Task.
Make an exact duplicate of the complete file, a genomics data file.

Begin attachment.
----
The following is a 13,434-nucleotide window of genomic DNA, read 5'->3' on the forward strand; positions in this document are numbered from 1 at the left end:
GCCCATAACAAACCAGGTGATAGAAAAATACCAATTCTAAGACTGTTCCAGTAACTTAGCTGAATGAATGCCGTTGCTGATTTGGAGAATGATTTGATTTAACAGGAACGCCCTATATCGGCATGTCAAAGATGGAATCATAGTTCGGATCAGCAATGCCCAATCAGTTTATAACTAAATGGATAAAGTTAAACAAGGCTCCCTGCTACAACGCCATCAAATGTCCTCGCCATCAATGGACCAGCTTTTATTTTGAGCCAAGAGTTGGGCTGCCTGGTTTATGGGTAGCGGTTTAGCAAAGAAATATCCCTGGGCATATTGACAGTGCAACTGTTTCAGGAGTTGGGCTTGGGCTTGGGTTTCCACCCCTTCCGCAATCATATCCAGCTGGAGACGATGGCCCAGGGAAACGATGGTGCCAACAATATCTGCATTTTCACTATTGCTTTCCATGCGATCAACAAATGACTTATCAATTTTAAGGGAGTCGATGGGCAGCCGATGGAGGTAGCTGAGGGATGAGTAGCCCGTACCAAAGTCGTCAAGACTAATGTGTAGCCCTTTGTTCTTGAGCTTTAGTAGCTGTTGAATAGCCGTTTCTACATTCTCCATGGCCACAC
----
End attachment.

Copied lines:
The following is a 13,434-nucleotide window of genomic DNA, read 5'->3' on the forward strand; positions in this document are numbered from 1 at the left end:
GCCCATAACAAACCAGGTGATAGAAAAATACCAATTCTAAGACTGTTCCAGTAACTTAGCTGAATGAATGCCGTTGCTGATTTGGAGAATGATTTGATTTAACAGGAACGCCCTATATCGGCATGTCAAAGATGGAATCATAGTTCGGATCAGCAATGCCCAATCAGTTTATAACTAAATGGATAAAGTTAAACAAGGCTCCCTGCTACAACGCCATCAAATGTCCTCGCCATCAATGGACCAGCTTTTATTTTGAGCCAAGAGTTGGGCTGCCTGGTTTATGGGTAGCGGTTTAGCAAAGAAATATCCCTGGGCATATTGACAGTGCAACTGTTTCAGGAGTTGGGCTTGGGCTTGGGTTTCCACCCCTTCCGCAATCATATCCAGCTGGAGACGATGGCCCAGGGAAACGATGGTGCCAACAATATCTGCATTTTCACTATTGCTTTCCATGCGATCAACAAATGACTTATCAATTTTAAGGGAGTCGATGGGCAGCCGATGGAGGTAGCTGAGGGATGAGTAGCCCGTACCAAAGTCGTCAAGACTAATGTGTAGCCCTTTGTTCTTGAGCTTTAGTAGCTGTTGAATAGCCGTTTCTACATTCTCCATGGCCACAC